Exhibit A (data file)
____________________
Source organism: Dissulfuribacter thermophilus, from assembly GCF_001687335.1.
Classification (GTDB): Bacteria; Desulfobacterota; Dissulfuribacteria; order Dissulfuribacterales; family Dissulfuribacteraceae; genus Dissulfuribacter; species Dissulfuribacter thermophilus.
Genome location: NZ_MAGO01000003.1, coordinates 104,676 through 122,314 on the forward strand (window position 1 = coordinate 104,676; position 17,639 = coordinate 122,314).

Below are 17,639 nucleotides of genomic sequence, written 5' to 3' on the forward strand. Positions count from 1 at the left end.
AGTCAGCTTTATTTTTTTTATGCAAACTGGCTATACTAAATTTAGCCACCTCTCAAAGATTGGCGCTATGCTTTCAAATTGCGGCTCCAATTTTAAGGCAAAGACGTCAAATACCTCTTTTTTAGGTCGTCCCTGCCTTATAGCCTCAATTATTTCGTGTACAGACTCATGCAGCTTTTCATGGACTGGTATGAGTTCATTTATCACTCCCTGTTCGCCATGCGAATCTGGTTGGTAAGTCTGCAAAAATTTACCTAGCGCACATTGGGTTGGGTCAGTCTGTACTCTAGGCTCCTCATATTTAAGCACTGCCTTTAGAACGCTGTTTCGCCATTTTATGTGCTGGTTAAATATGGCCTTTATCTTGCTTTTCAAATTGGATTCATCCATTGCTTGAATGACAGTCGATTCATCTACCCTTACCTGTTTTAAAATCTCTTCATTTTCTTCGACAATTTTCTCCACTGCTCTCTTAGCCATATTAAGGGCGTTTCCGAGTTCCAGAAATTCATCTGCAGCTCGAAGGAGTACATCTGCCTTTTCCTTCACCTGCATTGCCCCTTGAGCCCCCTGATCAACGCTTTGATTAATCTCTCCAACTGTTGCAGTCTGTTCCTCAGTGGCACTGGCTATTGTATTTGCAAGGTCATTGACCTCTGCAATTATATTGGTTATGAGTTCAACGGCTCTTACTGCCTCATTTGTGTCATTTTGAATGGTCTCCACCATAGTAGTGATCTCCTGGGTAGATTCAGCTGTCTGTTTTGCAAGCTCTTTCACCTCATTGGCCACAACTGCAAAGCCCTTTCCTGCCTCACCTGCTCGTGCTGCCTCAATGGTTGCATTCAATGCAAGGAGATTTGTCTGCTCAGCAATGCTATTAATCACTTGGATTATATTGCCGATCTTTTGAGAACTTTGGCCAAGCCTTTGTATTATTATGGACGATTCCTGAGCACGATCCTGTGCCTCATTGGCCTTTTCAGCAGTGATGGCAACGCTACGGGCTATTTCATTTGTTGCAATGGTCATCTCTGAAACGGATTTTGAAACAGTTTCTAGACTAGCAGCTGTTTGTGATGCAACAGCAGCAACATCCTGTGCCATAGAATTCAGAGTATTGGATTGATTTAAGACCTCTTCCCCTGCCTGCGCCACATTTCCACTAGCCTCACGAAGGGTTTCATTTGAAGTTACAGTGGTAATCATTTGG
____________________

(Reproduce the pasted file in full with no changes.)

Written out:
Source organism: Dissulfuribacter thermophilus, from assembly GCF_001687335.1.
Classification (GTDB): Bacteria; Desulfobacterota; Dissulfuribacteria; order Dissulfuribacterales; family Dissulfuribacteraceae; genus Dissulfuribacter; species Dissulfuribacter thermophilus.
Genome location: NZ_MAGO01000003.1, coordinates 104,676 through 122,314 on the forward strand (window position 1 = coordinate 104,676; position 17,639 = coordinate 122,314).

Below are 17,639 nucleotides of genomic sequence, written 5' to 3' on the forward strand. Positions count from 1 at the left end.
AGTCAGCTTTATTTTTTTTATGCAAACTGGCTATACTAAATTTAGCCACCTCTCAAAGATTGGCGCTATGCTTTCAAATTGCGGCTCCAATTTTAAGGCAAAGACGTCAAATACCTCTTTTTTAGGTCGTCCCTGCCTTATAGCCTCAATTATTTCGTGTACAGACTCATGCAGCTTTTCATGGACTGGTATGAGTTCATTTATCACTCCCTGTTCGCCATGCGAATCTGGTTGGTAAGTCTGCAAAAATTTACCTAGCGCACATTGGGTTGGGTCAGTCTGTACTCTAGGCTCCTCATATTTAAGCACTGCCTTTAGAACGCTGTTTCGCCATTTTATGTGCTGGTTAAATATGGCCTTTATCTTGCTTTTCAAATTGGATTCATCCATTGCTTGAATGACAGTCGATTCATCTACCCTTACCTGTTTTAAAATCTCTTCATTTTCTTCGACAATTTTCTCCACTGCTCTCTTAGCCATATTAAGGGCGTTTCCGAGTTCCAGAAATTCATCTGCAGCTCGAAGGAGTACATCTGCCTTTTCCTTCACCTGCATTGCCCCTTGAGCCCCCTGATCAACGCTTTGATTAATCTCTCCAACTGTTGCAGTCTGTTCCTCAGTGGCACTGGCTATTGTATTTGCAAGGTCATTGACCTCTGCAATTATATTGGTTATGAGTTCAACGGCTCTTACTGCCTCATTTGTGTCATTTTGAATGGTCTCCACCATAGTAGTGATCTCCTGGGTAGATTCAGCTGTCTGTTTTGCAAGCTCTTTCACCTCATTGGCCACAACTGCAAAGCCCTTTCCTGCCTCACCTGCTCGTGCTGCCTCAATGGTTGCATTCAATGCAAGGAGATTTGTCTGCTCAGCAATGCTATTAATCACTTGGATTATATTGCCGATCTTTTGAGAACTTTGGCCAAGCCTTTGTATTATTATGGACGATTCCTGAGCACGATCCTGTGCCTCATTGGCCTTTTCAGCAGTGATGGCAACGCTACGGGCTATTTCATTTGTTGCAATGGTCATCTCTGAAACGGATTTTGAAACAGTTTCTAGACTAGCAGCTGTTTGTGATGCAACAGCAGCAACATCCTGTGCCATAGAATTCAGAGTATTGGATTGATTTAAGACCTCTTCCCCTGCCTGCGCCACATTTCCACTAGCCTCACGAAGGGTTTCATTTGAAGTTACAGTGGTAATCATTTGG